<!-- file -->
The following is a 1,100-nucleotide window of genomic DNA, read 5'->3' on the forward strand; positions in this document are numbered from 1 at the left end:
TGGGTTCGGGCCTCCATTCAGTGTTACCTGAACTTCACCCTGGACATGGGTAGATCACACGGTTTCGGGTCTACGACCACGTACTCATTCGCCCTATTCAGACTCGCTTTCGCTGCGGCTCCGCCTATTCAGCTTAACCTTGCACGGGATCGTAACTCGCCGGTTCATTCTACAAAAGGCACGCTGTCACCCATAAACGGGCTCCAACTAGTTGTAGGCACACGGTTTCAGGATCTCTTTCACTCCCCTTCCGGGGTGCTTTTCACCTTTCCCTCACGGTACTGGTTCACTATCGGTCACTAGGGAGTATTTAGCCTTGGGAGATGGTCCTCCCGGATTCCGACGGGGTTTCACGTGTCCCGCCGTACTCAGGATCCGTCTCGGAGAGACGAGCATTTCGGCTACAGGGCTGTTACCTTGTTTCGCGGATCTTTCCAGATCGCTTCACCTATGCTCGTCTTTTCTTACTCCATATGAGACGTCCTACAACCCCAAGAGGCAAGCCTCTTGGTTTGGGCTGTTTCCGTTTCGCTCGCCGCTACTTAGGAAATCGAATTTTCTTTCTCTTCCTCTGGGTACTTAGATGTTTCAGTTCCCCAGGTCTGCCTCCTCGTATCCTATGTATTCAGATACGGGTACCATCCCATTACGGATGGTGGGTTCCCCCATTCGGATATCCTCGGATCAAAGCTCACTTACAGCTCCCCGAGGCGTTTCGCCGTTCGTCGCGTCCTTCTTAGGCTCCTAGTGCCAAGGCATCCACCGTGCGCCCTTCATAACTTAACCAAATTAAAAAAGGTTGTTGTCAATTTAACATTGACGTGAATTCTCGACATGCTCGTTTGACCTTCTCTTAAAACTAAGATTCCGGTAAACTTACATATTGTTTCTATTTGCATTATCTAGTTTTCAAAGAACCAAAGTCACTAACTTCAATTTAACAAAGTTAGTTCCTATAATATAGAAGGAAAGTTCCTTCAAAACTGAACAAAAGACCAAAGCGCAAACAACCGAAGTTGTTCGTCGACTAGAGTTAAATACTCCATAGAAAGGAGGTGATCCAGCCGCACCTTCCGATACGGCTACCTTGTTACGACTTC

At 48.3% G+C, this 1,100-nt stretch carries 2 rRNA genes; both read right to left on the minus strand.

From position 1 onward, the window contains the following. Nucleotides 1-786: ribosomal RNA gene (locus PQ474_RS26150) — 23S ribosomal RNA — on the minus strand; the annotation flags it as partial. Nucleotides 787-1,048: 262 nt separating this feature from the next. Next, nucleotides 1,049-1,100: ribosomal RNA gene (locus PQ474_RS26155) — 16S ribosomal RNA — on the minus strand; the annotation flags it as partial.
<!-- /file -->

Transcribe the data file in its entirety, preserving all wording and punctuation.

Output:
The following is a 1,100-nucleotide window of genomic DNA, read 5'->3' on the forward strand; positions in this document are numbered from 1 at the left end:
TGGGTTCGGGCCTCCATTCAGTGTTACCTGAACTTCACCCTGGACATGGGTAGATCACACGGTTTCGGGTCTACGACCACGTACTCATTCGCCCTATTCAGACTCGCTTTCGCTGCGGCTCCGCCTATTCAGCTTAACCTTGCACGGGATCGTAACTCGCCGGTTCATTCTACAAAAGGCACGCTGTCACCCATAAACGGGCTCCAACTAGTTGTAGGCACACGGTTTCAGGATCTCTTTCACTCCCCTTCCGGGGTGCTTTTCACCTTTCCCTCACGGTACTGGTTCACTATCGGTCACTAGGGAGTATTTAGCCTTGGGAGATGGTCCTCCCGGATTCCGACGGGGTTTCACGTGTCCCGCCGTACTCAGGATCCGTCTCGGAGAGACGAGCATTTCGGCTACAGGGCTGTTACCTTGTTTCGCGGATCTTTCCAGATCGCTTCACCTATGCTCGTCTTTTCTTACTCCATATGAGACGTCCTACAACCCCAAGAGGCAAGCCTCTTGGTTTGGGCTGTTTCCGTTTCGCTCGCCGCTACTTAGGAAATCGAATTTTCTTTCTCTTCCTCTGGGTACTTAGATGTTTCAGTTCCCCAGGTCTGCCTCCTCGTATCCTATGTATTCAGATACGGGTACCATCCCATTACGGATGGTGGGTTCCCCCATTCGGATATCCTCGGATCAAAGCTCACTTACAGCTCCCCGAGGCGTTTCGCCGTTCGTCGCGTCCTTCTTAGGCTCCTAGTGCCAAGGCATCCACCGTGCGCCCTTCATAACTTAACCAAATTAAAAAAGGTTGTTGTCAATTTAACATTGACGTGAATTCTCGACATGCTCGTTTGACCTTCTCTTAAAACTAAGATTCCGGTAAACTTACATATTGTTTCTATTTGCATTATCTAGTTTTCAAAGAACCAAAGTCACTAACTTCAATTTAACAAAGTTAGTTCCTATAATATAGAAGGAAAGTTCCTTCAAAACTGAACAAAAGACCAAAGCGCAAACAACCGAAGTTGTTCGTCGACTAGAGTTAAATACTCCATAGAAAGGAGGTGATCCAGCCGCACCTTCCGATACGGCTACCTTGTTACGACTTC

At 48.3% G+C, this 1,100-nt stretch carries 2 rRNA genes; both read right to left on the minus strand.

From position 1 onward, the window contains the following. Nucleotides 1-786: ribosomal RNA gene (locus PQ474_RS26150) — 23S ribosomal RNA — on the minus strand; the annotation flags it as partial. Nucleotides 787-1,048: 262 nt separating this feature from the next. Next, nucleotides 1,049-1,100: ribosomal RNA gene (locus PQ474_RS26155) — 16S ribosomal RNA — on the minus strand; the annotation flags it as partial.